Zirkel Treks Combine Discovery With Art
● By Christina Freeman
Artwork by Michael Charron
"Sunrise on the Sawtooth." Oil, on stretched canvas.
Art and exploration intersect in the life of Michael Charron. since 2006, he has been hiking and painting in the Mount Zirkel Wilderness area.
“I think I have painted more pictures of the Zirkels than some people have taken photos,” Charron says. “it’s a large wilderness, so it’s a time commitment to explore it – I still haven’t seen it all.”
The Denver-based artist usually enters the wilderness in early July. For the past five years, he has spent at least four weeks there each summer.
The results are contemporary realistic paintings of the wilderness area that spans 160,000-plus acres in Northwest Colorado. The headwaters of the Elk, Encampment and North Platte rivers lie within the area, which straddles the continental divide. Charron paints alla prima plein air, which means he paints outdoors and develops each work from start to finish in one session using a wet-on-wet technique. He also sketches and takes photos along his journey, then spends winters developing them into full-scale studio oil paintings.
Charron likens his work to that of the Hudson River school, a group of 19th century painters whose themes included discovery, exploration and settlement. “I’ve always viewed what I do as exploration,” he says.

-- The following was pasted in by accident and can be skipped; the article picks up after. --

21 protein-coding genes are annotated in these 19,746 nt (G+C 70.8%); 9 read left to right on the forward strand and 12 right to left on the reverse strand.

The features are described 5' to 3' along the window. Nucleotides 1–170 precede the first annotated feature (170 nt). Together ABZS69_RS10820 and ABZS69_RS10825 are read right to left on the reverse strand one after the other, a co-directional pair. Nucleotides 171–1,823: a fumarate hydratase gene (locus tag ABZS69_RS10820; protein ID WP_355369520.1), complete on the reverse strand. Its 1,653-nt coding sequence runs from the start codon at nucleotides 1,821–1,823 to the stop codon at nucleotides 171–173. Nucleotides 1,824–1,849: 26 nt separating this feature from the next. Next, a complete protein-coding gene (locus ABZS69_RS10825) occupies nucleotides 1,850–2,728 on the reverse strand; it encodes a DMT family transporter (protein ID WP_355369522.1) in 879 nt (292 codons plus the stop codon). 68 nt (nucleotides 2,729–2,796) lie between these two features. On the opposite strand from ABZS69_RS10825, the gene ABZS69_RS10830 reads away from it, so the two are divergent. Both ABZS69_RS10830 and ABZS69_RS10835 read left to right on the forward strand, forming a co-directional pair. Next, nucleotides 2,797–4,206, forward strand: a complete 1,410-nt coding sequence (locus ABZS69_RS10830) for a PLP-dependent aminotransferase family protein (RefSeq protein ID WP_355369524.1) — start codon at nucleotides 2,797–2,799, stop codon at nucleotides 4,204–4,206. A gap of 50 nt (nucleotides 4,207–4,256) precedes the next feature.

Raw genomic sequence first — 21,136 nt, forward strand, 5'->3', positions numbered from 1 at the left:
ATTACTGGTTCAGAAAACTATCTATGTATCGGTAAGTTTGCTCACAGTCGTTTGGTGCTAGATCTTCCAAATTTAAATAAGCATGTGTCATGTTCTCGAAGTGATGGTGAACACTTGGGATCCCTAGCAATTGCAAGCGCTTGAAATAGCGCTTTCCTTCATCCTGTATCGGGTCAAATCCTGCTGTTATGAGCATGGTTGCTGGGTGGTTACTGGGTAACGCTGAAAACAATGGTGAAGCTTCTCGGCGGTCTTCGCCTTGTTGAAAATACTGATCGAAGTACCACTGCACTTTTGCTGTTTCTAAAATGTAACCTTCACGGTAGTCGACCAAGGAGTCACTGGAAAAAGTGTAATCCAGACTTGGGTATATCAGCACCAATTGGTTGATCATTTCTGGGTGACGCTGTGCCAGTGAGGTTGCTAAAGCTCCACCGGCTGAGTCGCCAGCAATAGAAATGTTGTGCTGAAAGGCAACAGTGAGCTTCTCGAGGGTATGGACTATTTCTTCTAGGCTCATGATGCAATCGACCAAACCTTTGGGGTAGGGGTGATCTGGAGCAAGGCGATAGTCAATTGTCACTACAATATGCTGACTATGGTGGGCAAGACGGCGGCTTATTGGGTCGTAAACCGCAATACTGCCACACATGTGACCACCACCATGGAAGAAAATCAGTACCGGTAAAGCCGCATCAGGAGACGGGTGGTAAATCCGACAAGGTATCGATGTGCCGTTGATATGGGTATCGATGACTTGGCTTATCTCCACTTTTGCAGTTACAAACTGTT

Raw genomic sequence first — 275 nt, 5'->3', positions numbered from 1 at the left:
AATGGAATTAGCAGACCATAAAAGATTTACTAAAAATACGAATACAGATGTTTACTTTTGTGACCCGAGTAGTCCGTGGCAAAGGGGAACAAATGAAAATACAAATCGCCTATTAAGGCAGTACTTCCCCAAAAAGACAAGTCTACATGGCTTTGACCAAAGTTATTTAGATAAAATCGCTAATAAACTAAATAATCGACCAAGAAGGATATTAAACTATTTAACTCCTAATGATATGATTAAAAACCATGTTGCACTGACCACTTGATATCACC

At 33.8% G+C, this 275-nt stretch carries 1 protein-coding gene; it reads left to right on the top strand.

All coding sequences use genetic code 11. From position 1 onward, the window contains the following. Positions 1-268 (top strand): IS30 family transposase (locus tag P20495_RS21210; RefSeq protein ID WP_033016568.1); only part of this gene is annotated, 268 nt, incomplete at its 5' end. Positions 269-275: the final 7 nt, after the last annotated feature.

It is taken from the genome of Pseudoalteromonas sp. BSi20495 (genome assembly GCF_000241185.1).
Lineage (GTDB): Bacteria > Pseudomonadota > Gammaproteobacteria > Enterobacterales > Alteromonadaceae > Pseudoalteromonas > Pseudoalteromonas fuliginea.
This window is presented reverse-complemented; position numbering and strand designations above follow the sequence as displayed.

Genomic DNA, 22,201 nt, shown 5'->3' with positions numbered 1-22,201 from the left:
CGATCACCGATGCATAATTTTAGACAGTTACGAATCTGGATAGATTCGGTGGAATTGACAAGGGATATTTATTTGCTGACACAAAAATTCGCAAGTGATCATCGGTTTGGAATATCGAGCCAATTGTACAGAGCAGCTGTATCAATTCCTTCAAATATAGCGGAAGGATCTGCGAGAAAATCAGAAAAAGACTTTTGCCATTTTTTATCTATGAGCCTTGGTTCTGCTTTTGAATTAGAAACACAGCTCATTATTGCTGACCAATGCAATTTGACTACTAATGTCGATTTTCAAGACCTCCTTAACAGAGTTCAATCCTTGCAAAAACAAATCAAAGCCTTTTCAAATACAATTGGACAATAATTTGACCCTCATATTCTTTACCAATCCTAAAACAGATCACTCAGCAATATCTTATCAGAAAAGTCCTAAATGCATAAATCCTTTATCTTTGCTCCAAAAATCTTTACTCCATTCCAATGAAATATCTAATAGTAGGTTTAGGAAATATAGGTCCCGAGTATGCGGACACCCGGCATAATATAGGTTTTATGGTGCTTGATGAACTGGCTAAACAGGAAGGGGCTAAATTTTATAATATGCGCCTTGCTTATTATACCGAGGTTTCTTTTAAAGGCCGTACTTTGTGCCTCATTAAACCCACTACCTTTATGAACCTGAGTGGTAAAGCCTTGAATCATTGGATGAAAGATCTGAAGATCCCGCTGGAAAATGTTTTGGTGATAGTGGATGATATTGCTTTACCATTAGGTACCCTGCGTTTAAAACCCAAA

"Divine Glow." Oil, on stretched canvas.
Charron treks with four llamas and moves his camp about every five or six days. He seeks hot springs and occasionally finds old encampments while moving through the wilderness. Charron encounters wildlife ranging from countless birds, elk and deer to bear. He has heard a mountain lion roaring, but has yet to see one. The most frightening aspect of the wildernessis the lightning, Charron says. sometimes storms force him into his tent for extended periods, which he spends reading, meditating or praying.
Recently, Charron made a foray into the realm of abstract art. inspired by the light falling across rock formations in the wilderness, he created a series he calls “Geoextractions,” which form a subset of his exhibit this summer at the artistica art Gallery in Denver.
Charron harkens back to a centuries-old form of funding his enterprises. He creates a syndicate, wherein patrons pay a set fee for a predetermined number of paintings from a particular trek.
His work may be the definitive study on canvas of Mount Zirkel Wilderness area. n
For more information, visit www.michaelcharron.com.